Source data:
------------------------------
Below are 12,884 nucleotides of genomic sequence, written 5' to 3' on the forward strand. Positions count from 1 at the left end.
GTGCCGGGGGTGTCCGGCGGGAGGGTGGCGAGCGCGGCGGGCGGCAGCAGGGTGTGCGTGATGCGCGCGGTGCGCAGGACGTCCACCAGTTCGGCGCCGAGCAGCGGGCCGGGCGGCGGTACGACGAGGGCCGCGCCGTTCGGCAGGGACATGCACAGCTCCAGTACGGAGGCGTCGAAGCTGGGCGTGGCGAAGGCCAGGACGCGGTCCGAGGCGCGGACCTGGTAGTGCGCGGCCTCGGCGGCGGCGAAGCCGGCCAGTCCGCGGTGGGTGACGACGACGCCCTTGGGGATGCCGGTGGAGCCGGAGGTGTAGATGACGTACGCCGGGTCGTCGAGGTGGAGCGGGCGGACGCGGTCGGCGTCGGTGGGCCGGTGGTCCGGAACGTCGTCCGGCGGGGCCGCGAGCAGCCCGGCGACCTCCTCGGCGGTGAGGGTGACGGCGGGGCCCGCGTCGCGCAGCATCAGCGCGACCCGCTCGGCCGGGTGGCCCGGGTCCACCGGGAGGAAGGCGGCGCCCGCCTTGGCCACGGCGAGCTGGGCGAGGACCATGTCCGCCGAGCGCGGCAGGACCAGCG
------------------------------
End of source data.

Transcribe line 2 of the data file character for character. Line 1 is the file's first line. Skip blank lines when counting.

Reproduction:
GTGCCGGGGGTGTCCGGCGGGAGGGTGGCGAGCGCGGCGGGCGGCAGCAGGGTGTGCGTGATGCGCGCGGTGCGCAGGACGTCCACCAGTTCGGCGCCGAGCAGCGGGCCGGGCGGCGGTACGACGAGGGCCGCGCCGTTCGGCAGGGACATGCACAGCTCCAGTACGGAGGCGTCGAAGCTGGGCGTGGCGAAGGCCAGGACGCGGTCCGAGGCGCGGACCTGGTAGTGCGCGGCCTCGGCGGCGGCGAAGCCGGCCAGTCCGCGGTGGGTGACGACGACGCCCTTGGGGATGCCGGTGGAGCCGGAGGTGTAGATGACGTACGCCGGGTCGTCGAGGTGGAGCGGGCGGACGCGGTCGGCGTCGGTGGGCCGGTGGTCCGGAACGTCGTCCGGCGGGGCCGCGAGCAGCCCGGCGACCTCCTCGGCGGTGAGGGTGACGGCGGGGCCCGCGTCGCGCAGCATCAGCGCGACCCGCTCGGCCGGGTGGCCCGGGTCCACCGGGAGGAAGGCGGCGCCCGCCTTGGCCACGGCGAGCTGGGCGAGGACCATGTCCGCCGAGCGCGGCAGGACCAGCG